“What if the truck camper was an inflatable? You could drive around with it and not worry about hurting the camper, or anything else. Would you try that?”
She looked at me with a funny look for a second and said, “Yeah, I would do that. An inflatable practice camper. I’d drive that around.”
That was it. By 6:30am the next morning I was designing an inflatable practice camper on my laptop. I measured our truck camper and duplicated its dimensions. With years of CAD design experience, and decades of inflatable manufacturing, the initial model was completed later that afternoon. Then I called my son at AirWalken.
TCM: What was his reaction?
Steve: We are a custom inflatable shop that’s done all kinds of work, so he just saw it as another custom order. We once built a custom 100-foot inflatable banana for ChiquitaCon. Chiquita ordered it for the event, and later tried to return it as defective. We eventually got paid, but Chiquita never took their banana back. I sometimes inflate it on our lawn for Halloween.
Above: AirWalken exterior leg stitching on the Practice Camper
TCM: That would be impressive. How did things proceed from there?
Steve: With my CAD drawings, the sewing department had the first inflatable Practice Camper done in about a week. It’s a very simple product to build. The only real challenge was reinforcing the tie-down points to accept real turnbuckles.
TCM: You’re using real truck camper turnbuckles with an inflatable camper?
Steve: Of course. That’s another benefit of the Practice Camper. It allows owners to learn and experience installing and using real truck camper turnbuckles. You could also attach the camper with ratchet straps.
Above: The Practice Camper sidewall structure is reinforced to withstand potential impacts from driving and parking practice
TCM: How does the person who is using the Practice Camper know if they’ve hit something? With the product being an inflatable, you might not feel the collision in the truck.
Steve: Good question. I had initially wanted to install a set of wireless sensors on the Practice Camper that would indicate that a collision or near collision had occurred. Unfortunately, the cost of the sensors was prohibitive.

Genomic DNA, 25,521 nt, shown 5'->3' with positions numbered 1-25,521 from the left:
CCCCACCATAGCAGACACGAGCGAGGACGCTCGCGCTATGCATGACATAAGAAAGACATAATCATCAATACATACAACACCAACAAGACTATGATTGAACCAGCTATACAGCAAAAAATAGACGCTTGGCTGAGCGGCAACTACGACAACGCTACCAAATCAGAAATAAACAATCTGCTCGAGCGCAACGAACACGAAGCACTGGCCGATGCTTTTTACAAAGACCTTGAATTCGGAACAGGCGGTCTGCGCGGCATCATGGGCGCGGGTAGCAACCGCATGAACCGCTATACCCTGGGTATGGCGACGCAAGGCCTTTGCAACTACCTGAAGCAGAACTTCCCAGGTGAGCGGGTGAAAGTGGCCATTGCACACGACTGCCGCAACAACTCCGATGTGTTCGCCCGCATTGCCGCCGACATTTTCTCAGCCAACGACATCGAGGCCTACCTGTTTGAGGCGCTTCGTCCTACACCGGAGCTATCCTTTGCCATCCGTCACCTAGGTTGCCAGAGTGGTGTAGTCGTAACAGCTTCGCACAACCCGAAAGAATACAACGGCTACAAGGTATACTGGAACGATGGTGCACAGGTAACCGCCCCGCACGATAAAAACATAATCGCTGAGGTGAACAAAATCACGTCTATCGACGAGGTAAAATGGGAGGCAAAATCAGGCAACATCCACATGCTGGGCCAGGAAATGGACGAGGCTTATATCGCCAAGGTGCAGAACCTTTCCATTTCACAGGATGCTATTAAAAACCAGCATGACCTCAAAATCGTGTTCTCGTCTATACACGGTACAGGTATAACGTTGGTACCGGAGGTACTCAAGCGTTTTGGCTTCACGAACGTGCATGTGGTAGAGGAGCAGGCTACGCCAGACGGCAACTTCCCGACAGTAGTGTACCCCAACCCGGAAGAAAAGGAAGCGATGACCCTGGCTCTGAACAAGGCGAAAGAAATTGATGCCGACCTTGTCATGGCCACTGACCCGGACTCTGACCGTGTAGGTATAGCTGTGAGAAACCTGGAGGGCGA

To accomplish a similar function, I installed a series of rubber flaps around the Practice Camper’s exterior that essentially act like whoopee cushions. If the Practice Camper comes into contact with an object, it literally toots as some of the air escapes through the flaps.
When I pulled into my barn with the Practice Camper, I was too far to the driver’s side and heard a real pants flapper when I hit a barn beam. My wife, sitting in the passenger’s seat, didn’t yet know about the whoopee system and nearly ran out of the truck thinking I was about to blow. I laughed so hard I cried. She’s still mad at me for that.
TCM: That’s a very clever low-tech solution, but can you hear the wind break from inside the truck?
Steve: Unless you have the stereo turned way up, or have a 12-valve Cummins diesel, I can’t imagine you wouldn’t hear this. Remember, the flaps on the Practice Camper are containing a lot more air and air pressure than a whoopee cushion. We’re talking the difference between a blow whistle and a semi horn. When you hit something with the Practice Camper, folks two blocks away will blame the dog.
I’ve actually had a lot of fun with this feature. Since my truck has a sunroof, I rigged a rope that drops into the truck’s cab from the Practice Camper. With a quick tug, I can cut a little cheese at a stoplight and send anyone nearby into stitches. With a grab and pull, I could probably evacuate a small town.